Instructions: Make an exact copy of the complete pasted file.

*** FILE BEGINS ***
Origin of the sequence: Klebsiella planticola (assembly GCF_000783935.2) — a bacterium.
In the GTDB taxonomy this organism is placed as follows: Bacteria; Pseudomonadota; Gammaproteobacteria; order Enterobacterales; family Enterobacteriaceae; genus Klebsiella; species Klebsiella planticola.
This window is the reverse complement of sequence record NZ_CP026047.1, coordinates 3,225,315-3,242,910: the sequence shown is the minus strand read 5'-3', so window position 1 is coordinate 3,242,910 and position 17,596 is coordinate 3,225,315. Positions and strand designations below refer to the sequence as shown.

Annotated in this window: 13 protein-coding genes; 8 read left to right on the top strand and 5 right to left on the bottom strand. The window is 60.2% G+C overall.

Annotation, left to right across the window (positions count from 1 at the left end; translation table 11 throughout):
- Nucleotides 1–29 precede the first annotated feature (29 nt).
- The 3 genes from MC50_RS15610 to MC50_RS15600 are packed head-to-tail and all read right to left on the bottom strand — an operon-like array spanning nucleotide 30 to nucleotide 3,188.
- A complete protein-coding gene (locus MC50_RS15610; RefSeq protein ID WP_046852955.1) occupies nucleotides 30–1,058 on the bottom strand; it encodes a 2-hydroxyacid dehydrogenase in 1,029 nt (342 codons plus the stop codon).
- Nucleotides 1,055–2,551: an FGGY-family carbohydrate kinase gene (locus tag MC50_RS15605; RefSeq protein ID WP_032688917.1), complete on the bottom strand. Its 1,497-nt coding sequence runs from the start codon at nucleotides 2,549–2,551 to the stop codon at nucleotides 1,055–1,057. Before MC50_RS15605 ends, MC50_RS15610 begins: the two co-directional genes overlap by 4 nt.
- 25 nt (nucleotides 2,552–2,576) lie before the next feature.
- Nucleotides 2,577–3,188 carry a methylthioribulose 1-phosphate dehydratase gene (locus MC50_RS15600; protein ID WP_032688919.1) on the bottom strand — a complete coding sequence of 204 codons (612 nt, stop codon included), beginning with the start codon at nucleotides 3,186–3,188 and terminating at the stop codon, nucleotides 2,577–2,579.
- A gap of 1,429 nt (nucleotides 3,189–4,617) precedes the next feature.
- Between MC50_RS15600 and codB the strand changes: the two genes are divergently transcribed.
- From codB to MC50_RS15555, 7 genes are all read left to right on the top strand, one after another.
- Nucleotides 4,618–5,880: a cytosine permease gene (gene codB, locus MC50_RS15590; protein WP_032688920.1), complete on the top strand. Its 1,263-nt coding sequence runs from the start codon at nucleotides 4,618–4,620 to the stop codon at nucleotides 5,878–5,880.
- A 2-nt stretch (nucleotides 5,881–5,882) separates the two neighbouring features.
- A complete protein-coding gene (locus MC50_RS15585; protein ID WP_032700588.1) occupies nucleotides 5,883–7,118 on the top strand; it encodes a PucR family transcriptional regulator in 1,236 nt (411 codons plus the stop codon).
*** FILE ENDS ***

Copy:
Origin of the sequence: Klebsiella planticola (assembly GCF_000783935.2) — a bacterium.
In the GTDB taxonomy this organism is placed as follows: Bacteria; Pseudomonadota; Gammaproteobacteria; order Enterobacterales; family Enterobacteriaceae; genus Klebsiella; species Klebsiella planticola.
This window is the reverse complement of sequence record NZ_CP026047.1, coordinates 3,225,315-3,242,910: the sequence shown is the minus strand read 5'-3', so window position 1 is coordinate 3,242,910 and position 17,596 is coordinate 3,225,315. Positions and strand designations below refer to the sequence as shown.

Annotated in this window: 13 protein-coding genes; 8 read left to right on the top strand and 5 right to left on the bottom strand. The window is 60.2% G+C overall.

Annotation, left to right across the window (positions count from 1 at the left end; translation table 11 throughout):
- Nucleotides 1–29 precede the first annotated feature (29 nt).
- The 3 genes from MC50_RS15610 to MC50_RS15600 are packed head-to-tail and all read right to left on the bottom strand — an operon-like array spanning nucleotide 30 to nucleotide 3,188.
- A complete protein-coding gene (locus MC50_RS15610; RefSeq protein ID WP_046852955.1) occupies nucleotides 30–1,058 on the bottom strand; it encodes a 2-hydroxyacid dehydrogenase in 1,029 nt (342 codons plus the stop codon).
- Nucleotides 1,055–2,551: an FGGY-family carbohydrate kinase gene (locus tag MC50_RS15605; RefSeq protein ID WP_032688917.1), complete on the bottom strand. Its 1,497-nt coding sequence runs from the start codon at nucleotides 2,549–2,551 to the stop codon at nucleotides 1,055–1,057. Before MC50_RS15605 ends, MC50_RS15610 begins: the two co-directional genes overlap by 4 nt.
- 25 nt (nucleotides 2,552–2,576) lie before the next feature.
- Nucleotides 2,577–3,188 carry a methylthioribulose 1-phosphate dehydratase gene (locus MC50_RS15600; protein ID WP_032688919.1) on the bottom strand — a complete coding sequence of 204 codons (612 nt, stop codon included), beginning with the start codon at nucleotides 3,186–3,188 and terminating at the stop codon, nucleotides 2,577–2,579.
- A gap of 1,429 nt (nucleotides 3,189–4,617) precedes the next feature.
- Between MC50_RS15600 and codB the strand changes: the two genes are divergently transcribed.
- From codB to MC50_RS15555, 7 genes are all read left to right on the top strand, one after another.
- Nucleotides 4,618–5,880: a cytosine permease gene (gene codB, locus MC50_RS15590; protein WP_032688920.1), complete on the top strand. Its 1,263-nt coding sequence runs from the start codon at nucleotides 4,618–4,620 to the stop codon at nucleotides 5,878–5,880.
- A 2-nt stretch (nucleotides 5,881–5,882) separates the two neighbouring features.
- A complete protein-coding gene (locus MC50_RS15585; protein ID WP_032700588.1) occupies nucleotides 5,883–7,118 on the top strand; it encodes a PucR family transcriptional regulator in 1,236 nt (411 codons plus the stop codon).